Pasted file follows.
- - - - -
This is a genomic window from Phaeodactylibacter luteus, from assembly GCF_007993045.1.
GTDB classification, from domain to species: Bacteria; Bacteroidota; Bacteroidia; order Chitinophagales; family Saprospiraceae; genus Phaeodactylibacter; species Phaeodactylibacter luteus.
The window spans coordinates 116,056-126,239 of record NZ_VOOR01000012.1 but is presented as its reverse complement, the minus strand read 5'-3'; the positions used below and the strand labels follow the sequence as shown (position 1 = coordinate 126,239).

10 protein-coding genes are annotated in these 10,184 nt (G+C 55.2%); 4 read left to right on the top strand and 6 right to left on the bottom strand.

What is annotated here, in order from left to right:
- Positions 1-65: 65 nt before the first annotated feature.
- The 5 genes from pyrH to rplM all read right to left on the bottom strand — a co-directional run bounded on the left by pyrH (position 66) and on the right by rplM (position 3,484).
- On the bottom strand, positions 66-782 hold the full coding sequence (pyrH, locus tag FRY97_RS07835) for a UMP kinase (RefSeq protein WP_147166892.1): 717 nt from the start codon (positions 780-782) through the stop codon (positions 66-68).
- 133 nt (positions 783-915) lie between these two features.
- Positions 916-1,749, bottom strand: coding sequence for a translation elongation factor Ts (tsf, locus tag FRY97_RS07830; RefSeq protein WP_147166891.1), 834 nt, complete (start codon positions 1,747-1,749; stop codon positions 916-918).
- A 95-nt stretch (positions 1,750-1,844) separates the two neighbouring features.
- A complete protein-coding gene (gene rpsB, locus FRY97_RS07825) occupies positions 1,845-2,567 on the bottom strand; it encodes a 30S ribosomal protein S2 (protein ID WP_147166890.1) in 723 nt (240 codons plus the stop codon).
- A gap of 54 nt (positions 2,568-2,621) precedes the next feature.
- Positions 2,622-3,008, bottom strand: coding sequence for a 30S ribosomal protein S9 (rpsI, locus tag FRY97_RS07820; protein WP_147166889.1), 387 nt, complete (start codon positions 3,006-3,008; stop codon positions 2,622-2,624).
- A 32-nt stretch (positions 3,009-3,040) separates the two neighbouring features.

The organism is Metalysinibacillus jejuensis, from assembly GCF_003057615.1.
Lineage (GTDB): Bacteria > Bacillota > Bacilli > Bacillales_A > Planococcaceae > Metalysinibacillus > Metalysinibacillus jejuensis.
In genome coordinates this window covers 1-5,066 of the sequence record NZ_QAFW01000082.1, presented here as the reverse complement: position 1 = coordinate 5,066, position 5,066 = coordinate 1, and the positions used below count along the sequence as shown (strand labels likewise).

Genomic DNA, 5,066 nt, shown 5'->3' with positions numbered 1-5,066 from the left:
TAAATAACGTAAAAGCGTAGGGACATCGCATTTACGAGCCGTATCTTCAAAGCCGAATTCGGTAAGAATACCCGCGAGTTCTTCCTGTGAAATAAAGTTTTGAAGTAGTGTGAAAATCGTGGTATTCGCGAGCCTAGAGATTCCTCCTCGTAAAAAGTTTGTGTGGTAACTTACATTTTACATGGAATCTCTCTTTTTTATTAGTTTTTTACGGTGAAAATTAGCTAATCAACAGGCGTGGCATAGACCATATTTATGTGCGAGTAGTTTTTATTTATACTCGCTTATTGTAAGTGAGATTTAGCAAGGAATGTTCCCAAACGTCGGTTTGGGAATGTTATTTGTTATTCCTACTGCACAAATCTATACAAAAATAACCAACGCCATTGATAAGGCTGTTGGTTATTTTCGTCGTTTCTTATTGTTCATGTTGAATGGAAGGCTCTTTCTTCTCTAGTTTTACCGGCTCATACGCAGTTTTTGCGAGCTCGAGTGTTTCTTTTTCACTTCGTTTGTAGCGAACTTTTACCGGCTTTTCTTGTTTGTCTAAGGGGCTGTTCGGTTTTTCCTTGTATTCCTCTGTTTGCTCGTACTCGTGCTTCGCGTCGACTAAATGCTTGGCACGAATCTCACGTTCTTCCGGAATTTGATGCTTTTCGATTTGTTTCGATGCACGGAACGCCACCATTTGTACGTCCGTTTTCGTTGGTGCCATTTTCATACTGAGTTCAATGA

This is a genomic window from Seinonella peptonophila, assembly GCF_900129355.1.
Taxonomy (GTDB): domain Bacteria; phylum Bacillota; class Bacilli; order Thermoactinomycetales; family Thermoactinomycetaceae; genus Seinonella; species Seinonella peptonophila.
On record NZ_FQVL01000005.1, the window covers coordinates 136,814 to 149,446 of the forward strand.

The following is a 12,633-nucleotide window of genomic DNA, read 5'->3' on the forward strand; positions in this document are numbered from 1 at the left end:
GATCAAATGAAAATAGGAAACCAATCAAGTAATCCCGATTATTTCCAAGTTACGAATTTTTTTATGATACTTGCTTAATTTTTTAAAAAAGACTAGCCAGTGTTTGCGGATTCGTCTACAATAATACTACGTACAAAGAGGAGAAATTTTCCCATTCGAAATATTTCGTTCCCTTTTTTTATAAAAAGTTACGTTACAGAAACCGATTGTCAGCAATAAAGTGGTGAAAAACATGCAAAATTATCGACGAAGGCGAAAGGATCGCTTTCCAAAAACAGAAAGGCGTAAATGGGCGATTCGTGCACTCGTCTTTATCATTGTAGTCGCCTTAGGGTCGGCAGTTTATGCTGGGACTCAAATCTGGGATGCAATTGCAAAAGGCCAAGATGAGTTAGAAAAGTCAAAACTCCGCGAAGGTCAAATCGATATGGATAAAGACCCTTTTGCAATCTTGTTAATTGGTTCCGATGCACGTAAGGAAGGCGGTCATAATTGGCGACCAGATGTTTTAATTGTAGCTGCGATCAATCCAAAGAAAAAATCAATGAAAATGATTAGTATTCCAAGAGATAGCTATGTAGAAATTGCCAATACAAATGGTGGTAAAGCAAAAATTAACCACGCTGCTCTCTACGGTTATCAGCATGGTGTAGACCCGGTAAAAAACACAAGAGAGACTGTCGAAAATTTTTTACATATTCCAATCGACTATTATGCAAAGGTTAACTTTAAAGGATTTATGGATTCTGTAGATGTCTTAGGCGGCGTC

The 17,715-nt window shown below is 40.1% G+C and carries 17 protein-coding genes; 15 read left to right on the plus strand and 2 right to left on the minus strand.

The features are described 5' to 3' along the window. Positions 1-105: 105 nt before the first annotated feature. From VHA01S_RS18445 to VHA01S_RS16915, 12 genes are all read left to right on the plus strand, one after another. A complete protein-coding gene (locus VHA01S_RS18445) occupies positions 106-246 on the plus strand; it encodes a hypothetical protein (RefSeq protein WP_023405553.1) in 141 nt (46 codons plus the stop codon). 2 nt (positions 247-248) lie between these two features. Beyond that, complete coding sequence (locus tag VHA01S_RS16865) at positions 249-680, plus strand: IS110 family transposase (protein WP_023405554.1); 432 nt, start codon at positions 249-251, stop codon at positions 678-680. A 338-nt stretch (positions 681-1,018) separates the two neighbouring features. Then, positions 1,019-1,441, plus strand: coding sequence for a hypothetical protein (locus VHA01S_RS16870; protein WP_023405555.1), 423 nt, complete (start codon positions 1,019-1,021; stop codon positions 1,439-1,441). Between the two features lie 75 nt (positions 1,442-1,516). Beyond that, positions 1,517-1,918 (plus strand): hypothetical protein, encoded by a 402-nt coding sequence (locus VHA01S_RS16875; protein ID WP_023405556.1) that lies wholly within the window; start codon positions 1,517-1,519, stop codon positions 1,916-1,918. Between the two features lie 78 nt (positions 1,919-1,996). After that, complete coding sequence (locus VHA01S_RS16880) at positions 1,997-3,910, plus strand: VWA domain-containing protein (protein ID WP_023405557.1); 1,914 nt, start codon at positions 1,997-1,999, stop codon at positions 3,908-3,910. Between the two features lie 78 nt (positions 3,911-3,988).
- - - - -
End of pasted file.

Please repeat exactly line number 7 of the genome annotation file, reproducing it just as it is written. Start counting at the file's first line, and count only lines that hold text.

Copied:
- The 5 genes from pyrH to rplM all read right to left on the bottom strand — a co-directional run bounded on the left by pyrH (position 66) and on the right by rplM (position 3,484).